Zilkha program brings new ideas to the table

We all eat every day, and more often than not at the dining halls. Perhaps because it is often seen as such a mundane task – many students rushing through meals to run to the next class or activity – we do not always think of it as something, well, to think about.
Katharine Millonzi, manager of the Sustainable Food and Agriculture Program (SFAP), is seeking to change that attitude. The SFAP, initiated about a year ago, is a recent addition to the Zilkha Center for Environmental Initiatives. Tucked away in a quiet corner of Hopkins Hall, the Zilkha Center is humming with energy for new ways to improve campus sustainability, the SFAP one essential element of a comprehensive program.
Increasingly, the production, distribution and consumption of food is being recognized as an important issue, not only for the environment but also for public health and rural communities. According to its mission statement, the SFAP “aims to foster in future generations a passion for responsible environmental stewardship and the rediscovery of vital food.” Millonzi tries to bring this principle into practice through two broad areas: educational initiatives and operational improvements.
With education, Millonzi wants to highlight the importance of thinking about food for all members of the College’s community. “I try to have food included in the conversation,” she said. “I work with students as the official staff advisor for the student garden, hold taste education workshops, bring in guest lecturers and do collaborations with other departments.” She has also been trying to bring food into the academic realm, having taught a Winter Study course on sustainable food systems, among other things.
On the operational side, Millonzi has been working closely with Dining Services to reevaluate and re-envision the College’s food purchasing practices to bring them closer in line with the SFAP’s principles, the first project being to choose criteria for sustainable food, guided by a goal of achieving environmental, economic and social sustainability. Currently, nearly a 10th of the annual budget is spent on food meeting at least one of the criteria.
Skeptics may imagine that the College must pay a premium for this kind of food, but Millonzi explained otherwise. “It doesn’t have to be [more expensive] if you restructure systems on a bigger scale,” she said. “It costs more if you have a product-to-product replacement system,” such as buying grass-fed beef through the same supplier from which you previously bought regular beef, Millonzi said. What she imagines achieving through the SFAP and, ideally, partnerships with other colleges, is to change the supply-chain structure through direct engagement with local farmers.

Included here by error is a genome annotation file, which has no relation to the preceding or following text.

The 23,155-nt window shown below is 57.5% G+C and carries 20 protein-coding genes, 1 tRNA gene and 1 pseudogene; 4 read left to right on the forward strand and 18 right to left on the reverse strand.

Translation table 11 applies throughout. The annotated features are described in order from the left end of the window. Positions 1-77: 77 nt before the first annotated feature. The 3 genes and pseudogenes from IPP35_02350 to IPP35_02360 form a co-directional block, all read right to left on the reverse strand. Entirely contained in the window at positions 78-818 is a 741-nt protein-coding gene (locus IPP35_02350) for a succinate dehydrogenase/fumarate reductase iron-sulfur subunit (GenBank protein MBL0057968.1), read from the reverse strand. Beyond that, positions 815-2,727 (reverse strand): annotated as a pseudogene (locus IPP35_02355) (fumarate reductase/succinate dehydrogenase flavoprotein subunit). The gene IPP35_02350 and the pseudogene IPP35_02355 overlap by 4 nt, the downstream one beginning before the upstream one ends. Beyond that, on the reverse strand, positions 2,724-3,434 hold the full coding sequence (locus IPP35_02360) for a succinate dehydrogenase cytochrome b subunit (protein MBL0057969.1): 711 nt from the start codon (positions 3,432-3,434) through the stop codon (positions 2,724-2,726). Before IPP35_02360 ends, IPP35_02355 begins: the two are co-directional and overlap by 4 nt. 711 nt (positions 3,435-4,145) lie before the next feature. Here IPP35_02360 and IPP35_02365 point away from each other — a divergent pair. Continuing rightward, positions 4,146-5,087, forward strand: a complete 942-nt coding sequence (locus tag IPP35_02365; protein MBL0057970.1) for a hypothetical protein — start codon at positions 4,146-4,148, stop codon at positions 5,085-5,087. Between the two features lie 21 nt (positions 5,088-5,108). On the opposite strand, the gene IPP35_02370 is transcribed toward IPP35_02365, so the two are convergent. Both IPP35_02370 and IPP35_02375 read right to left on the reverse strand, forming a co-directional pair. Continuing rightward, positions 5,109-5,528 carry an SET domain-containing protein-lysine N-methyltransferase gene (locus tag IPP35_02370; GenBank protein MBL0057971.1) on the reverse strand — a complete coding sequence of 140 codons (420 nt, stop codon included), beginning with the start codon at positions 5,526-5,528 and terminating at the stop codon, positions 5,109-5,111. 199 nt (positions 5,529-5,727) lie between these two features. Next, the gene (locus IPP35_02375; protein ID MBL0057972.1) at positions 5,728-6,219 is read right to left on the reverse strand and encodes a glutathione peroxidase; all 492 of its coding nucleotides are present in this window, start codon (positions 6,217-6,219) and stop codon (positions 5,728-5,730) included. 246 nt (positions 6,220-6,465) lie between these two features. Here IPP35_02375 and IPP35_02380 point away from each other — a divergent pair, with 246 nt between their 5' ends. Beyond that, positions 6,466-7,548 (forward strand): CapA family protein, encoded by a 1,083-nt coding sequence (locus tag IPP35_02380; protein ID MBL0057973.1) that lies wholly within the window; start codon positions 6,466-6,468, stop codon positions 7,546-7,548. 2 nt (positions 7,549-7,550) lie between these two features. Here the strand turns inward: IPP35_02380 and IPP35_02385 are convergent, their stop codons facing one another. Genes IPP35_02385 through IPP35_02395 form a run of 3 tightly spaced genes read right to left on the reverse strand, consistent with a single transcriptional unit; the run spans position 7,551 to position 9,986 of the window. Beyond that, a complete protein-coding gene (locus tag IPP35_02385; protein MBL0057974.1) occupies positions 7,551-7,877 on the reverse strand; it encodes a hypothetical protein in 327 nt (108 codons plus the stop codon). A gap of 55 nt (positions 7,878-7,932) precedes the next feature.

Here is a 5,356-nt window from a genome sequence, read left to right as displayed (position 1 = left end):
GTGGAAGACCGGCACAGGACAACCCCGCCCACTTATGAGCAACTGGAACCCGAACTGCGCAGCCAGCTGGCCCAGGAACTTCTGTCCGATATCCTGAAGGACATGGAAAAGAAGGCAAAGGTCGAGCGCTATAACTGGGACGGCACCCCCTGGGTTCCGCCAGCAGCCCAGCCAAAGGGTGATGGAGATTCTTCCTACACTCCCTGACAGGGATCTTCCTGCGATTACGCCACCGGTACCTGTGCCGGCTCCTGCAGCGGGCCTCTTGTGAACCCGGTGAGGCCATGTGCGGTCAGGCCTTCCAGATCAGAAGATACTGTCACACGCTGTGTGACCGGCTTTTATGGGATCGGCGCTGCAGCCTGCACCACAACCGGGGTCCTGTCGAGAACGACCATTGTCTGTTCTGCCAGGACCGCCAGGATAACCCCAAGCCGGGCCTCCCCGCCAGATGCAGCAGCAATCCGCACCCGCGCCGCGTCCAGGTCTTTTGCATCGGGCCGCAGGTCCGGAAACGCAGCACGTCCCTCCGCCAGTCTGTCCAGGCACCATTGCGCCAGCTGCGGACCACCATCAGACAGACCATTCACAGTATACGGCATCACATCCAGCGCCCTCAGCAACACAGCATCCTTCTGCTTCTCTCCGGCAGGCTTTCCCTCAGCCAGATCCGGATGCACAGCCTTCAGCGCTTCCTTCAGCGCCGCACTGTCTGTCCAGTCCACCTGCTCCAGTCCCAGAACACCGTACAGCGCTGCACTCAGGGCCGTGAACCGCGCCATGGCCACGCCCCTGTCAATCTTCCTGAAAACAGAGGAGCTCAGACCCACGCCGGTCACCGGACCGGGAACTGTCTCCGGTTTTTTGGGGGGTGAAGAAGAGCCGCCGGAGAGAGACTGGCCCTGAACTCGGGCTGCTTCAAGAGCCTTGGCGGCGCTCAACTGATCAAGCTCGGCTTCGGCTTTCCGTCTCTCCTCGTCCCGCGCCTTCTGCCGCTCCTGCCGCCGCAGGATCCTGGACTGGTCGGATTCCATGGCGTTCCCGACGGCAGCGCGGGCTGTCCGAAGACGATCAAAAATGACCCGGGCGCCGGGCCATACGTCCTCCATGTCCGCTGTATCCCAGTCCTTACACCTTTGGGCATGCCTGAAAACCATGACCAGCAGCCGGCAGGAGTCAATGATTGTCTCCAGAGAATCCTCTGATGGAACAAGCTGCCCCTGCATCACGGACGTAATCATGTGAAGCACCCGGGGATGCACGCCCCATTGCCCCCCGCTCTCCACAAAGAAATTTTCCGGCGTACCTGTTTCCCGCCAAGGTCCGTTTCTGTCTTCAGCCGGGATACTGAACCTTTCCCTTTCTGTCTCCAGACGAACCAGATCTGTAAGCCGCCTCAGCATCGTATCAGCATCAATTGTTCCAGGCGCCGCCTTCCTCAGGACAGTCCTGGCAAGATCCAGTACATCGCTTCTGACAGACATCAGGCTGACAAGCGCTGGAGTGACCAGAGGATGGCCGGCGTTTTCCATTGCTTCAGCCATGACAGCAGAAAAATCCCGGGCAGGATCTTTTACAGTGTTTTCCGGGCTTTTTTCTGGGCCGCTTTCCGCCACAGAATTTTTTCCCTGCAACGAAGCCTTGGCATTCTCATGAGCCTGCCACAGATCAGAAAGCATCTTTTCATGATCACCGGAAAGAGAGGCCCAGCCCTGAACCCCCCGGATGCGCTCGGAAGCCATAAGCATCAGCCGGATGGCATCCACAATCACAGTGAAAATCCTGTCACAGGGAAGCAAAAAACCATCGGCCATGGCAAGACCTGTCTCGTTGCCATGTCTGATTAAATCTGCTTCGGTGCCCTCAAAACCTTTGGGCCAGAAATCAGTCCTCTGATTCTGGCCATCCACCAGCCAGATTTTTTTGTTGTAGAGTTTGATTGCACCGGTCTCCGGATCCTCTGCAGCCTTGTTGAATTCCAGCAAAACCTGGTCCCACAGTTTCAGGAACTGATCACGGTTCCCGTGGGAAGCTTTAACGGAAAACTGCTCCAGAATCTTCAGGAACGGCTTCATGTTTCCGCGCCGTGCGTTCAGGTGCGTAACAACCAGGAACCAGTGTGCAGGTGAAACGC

“We have an opportunity to take our food budget and really wield it towards good,” she said. “People say things like, if overnight we were to buy all local, there wouldn’t be enough – and that’s correct, because we use such a high volume of food. However, that’s not really the point. The point is that that we can set up our systems to create jobs, to support new farmers, to contract with them.”
Contracting with local farmers could actually allow savings over traditional purchasing, while simultaneously investing in the local community, preserving food security in the region and committing to sustainable practices.
Such structural changes are not going to happen immediately. Meanwhile, the SFAP is also trying to improve accountability with current food purchasing. Dining Services primarily purchases food from two suppliers based in the Northeast, but the suppliers’ supply comes from all over the country. Millonzi is working on a new computer program that would allow Dining Services to track the sources of their food.
In a more fundamental sense, however, Millonzi wants, through the SFAP, to transcend our current means of thinking about our economy of food. “We can get down to cost analysis, and that’s what we are doing, but we also have to talk about value,” she said. “What we have to look at as an institution is whether this is going to be a priority.” She referenced the huge impact that food production has on the environment with regards to climate change, topsoil erosion and soil fertility, among many other things.
Beyond bringing attention to all the “issues” that food raises, Millonzi wants to improve the experience of food at the College. “The enjoyment and pleasure of food, in my mind, is a component of health, too,” she said. “No one wants to come and hear a lecture about the impending environmental apocalypse. But people will come to a chocolate tasting, where they can revitalize their taste buds and at the same time weave into that conversation lots of sustainability issues, international and national.”
With degrees in both gastronomy and anthropology, Millonzi appreciates the potential of good food, pure and simple. “If we grow an appreciation of quality,” she said, “then the natural following is that people want to learn how that quality is produced, and if it is being preserved and protected.”

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